“It is shameful. More broadly, until the government releases its iron grip on basic freedoms, the Singaporean people will remain all the poorer for it,” he told AFP from Bangkok.
Shadrake said last week that the second edition of his book was already on sale in Australia and was due to be launched in Britain on June 1.
His book includes a profile of Darshan Singh, the former chief executioner at Singapore’s Changi Prison who, according to the author, hanged around 1,000 men and women including foreigners from 1959 until he retired in 2006.
Singapore law requires death by hanging for convicted murderers and drug traffickers, a mode of execution dating back to British colonial rule.
Shadrake’s book features interviews with human rights activists, lawyers and former police officers, and alleges that some cases involving foreigners may have been influenced by diplomatic and trade considerations.
He was arrested by Singapore police in July while visiting the city to launch the first edition of his book, first published in neighbouring Malaysia.
Singapore law provides that “a person commits the offence of scandalising the court if he makes statements which have an inherent tendency to interfere with the administration of justice,” according to a court press statement explaining the case.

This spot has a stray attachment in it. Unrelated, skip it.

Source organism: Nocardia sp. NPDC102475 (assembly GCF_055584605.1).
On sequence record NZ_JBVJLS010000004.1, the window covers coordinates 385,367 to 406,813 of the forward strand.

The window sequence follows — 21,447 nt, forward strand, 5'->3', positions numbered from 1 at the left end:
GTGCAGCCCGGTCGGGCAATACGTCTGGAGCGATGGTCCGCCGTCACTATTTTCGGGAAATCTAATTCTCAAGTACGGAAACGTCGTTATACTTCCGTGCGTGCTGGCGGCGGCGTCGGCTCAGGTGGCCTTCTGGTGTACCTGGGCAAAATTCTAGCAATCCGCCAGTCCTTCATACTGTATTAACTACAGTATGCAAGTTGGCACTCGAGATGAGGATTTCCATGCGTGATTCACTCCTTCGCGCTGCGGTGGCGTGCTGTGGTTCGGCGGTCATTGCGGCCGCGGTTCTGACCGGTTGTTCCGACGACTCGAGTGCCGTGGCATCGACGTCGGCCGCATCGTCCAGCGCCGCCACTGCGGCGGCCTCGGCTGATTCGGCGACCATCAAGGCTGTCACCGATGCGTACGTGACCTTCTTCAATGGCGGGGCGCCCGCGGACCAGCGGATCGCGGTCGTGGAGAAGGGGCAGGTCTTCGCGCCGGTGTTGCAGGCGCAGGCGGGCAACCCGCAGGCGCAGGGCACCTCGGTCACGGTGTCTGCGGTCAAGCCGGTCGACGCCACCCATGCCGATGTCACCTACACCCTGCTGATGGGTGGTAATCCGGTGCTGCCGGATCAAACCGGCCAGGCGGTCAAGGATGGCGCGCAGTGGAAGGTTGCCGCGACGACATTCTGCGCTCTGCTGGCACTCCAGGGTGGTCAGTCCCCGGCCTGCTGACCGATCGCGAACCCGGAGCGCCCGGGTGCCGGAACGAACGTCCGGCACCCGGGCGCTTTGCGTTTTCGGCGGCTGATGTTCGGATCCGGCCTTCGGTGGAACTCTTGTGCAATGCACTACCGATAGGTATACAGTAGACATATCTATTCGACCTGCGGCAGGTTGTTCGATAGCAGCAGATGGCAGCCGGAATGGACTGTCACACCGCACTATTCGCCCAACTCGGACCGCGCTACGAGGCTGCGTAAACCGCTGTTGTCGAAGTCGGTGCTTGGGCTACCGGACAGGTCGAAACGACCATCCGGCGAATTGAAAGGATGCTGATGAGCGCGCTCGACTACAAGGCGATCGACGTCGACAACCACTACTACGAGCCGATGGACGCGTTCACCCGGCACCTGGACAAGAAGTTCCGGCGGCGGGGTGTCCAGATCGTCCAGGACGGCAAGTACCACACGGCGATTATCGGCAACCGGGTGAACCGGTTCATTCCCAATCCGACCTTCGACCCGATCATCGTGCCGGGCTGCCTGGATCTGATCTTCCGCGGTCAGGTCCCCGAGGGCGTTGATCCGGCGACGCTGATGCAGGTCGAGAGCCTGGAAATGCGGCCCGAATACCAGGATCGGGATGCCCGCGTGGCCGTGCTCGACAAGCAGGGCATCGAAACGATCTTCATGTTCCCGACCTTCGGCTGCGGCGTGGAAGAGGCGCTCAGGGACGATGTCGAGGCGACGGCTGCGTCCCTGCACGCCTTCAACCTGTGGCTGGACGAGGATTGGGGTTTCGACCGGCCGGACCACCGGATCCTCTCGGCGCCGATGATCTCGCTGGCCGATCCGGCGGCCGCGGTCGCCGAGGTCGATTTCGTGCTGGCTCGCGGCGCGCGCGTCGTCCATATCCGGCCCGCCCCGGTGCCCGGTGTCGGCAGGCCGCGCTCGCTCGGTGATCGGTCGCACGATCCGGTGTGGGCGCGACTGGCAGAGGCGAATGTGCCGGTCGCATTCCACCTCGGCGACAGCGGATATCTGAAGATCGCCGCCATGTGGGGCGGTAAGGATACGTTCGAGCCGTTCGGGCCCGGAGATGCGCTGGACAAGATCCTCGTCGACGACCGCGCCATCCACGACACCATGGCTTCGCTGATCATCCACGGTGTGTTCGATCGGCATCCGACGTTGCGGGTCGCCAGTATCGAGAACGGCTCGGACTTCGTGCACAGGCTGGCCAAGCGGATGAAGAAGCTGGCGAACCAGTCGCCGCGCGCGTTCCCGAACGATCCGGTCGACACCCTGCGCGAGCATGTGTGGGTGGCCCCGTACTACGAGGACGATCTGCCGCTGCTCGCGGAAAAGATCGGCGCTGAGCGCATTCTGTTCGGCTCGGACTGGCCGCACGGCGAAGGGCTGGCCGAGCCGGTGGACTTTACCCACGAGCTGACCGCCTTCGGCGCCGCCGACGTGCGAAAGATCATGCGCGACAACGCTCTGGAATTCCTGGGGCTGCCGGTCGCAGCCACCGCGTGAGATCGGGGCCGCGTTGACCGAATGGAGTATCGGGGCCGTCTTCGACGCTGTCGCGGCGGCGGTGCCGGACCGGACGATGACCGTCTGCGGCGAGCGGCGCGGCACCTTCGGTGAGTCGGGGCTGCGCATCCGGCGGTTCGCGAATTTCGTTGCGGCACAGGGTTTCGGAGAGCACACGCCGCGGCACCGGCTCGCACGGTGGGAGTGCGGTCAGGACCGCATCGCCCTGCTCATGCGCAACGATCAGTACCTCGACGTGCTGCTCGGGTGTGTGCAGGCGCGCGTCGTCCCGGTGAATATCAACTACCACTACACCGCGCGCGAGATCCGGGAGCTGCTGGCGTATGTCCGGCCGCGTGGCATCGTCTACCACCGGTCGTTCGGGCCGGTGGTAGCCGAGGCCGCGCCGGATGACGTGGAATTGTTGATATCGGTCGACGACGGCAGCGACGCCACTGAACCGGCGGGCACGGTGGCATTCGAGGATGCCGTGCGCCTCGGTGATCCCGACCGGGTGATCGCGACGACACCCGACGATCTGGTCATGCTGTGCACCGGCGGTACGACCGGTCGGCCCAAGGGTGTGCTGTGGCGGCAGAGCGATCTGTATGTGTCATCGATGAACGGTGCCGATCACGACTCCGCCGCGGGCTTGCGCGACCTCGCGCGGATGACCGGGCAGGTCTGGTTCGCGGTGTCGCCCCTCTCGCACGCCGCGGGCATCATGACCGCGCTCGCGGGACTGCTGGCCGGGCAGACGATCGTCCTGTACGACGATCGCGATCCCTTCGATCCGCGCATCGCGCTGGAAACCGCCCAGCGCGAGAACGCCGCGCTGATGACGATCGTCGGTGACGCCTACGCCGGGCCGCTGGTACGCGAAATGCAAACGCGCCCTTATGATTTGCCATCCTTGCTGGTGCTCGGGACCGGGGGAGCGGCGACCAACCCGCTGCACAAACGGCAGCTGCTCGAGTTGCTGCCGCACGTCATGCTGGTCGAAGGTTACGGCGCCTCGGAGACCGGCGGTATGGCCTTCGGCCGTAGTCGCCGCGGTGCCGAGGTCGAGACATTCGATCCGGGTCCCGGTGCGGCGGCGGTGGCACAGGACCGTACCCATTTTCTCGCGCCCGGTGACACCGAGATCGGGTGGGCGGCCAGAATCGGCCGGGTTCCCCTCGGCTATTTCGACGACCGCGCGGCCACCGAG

Author’s sentence for contempt of court upheld
Selina Lum, Straits Times, 28 May 2011
THE six weeks’ jail and $20,000 fine handed down to British author Alan Shadrake, 76, stays.
The Court of Appeal yesterday upheld the sentence meted out on him by the High Court in November last year, after 11 of 14 identified passages in his book on capital punishment in Singapore were found to be in contempt of court.
Dismissing the author’s appeal against his conviction, the appeal court said: ‘While the appellant is free to engage in the debate for or against capital punishment, he is not free to deliberately and systematically scandalise the courts in attempting to substantiate his case against capital punishment.’